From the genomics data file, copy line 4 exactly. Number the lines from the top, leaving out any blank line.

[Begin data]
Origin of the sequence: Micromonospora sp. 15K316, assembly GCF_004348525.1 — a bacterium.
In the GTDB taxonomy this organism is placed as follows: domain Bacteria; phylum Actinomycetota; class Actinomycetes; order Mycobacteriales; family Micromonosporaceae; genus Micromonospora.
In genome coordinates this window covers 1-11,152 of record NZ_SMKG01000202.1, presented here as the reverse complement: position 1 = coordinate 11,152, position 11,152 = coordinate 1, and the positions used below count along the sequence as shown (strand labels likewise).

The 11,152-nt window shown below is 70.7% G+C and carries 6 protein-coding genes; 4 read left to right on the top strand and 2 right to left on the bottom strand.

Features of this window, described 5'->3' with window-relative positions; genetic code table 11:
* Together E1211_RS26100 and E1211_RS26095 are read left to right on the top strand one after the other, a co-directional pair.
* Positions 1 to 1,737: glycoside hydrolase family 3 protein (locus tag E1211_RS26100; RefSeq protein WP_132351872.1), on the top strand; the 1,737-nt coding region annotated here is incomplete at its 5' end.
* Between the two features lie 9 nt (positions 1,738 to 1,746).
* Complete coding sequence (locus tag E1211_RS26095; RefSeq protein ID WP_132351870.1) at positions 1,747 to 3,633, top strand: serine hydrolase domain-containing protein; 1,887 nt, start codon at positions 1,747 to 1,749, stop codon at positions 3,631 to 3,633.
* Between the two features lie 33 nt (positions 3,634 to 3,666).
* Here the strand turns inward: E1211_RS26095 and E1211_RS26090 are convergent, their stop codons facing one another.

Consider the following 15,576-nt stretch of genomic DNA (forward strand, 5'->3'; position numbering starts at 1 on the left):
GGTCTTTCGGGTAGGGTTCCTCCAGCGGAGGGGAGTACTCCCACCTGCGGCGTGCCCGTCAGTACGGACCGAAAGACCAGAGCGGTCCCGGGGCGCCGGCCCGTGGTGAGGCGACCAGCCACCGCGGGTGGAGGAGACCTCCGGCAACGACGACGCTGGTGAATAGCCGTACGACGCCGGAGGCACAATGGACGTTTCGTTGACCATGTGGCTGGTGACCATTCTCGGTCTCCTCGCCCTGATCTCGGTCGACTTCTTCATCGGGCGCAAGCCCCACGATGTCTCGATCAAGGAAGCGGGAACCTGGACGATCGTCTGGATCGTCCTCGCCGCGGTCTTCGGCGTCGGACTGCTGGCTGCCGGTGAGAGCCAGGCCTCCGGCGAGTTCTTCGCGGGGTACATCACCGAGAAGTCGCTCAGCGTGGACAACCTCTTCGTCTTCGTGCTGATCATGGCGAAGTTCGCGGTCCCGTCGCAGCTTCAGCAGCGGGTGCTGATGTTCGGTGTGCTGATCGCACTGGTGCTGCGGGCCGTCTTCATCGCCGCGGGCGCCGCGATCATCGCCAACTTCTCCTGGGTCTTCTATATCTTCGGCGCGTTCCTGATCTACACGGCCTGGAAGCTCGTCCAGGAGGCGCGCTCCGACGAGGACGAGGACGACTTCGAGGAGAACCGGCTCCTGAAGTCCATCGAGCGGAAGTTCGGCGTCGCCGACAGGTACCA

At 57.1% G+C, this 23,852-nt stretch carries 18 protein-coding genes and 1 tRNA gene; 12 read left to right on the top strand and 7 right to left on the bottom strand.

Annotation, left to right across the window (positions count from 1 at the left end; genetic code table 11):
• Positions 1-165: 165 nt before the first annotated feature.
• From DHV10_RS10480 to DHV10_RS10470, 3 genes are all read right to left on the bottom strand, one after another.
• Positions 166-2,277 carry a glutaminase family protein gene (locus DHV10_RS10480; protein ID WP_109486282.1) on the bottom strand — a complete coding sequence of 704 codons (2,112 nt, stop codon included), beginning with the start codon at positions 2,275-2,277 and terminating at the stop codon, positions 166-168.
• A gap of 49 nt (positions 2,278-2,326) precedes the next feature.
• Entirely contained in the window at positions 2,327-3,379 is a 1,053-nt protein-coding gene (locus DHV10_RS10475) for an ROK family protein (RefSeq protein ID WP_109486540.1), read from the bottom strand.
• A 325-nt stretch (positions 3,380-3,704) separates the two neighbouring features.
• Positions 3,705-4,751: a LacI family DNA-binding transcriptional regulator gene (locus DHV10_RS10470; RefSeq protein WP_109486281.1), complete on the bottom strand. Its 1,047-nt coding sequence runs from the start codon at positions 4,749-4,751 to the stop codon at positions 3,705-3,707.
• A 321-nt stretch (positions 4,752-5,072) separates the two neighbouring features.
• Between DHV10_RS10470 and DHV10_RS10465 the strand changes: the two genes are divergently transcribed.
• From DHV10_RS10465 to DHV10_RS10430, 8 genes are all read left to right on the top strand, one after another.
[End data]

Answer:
The 11,152-nt window shown below is 70.7% G+C and carries 6 protein-coding genes; 4 read left to right on the top strand and 2 right to left on the bottom strand.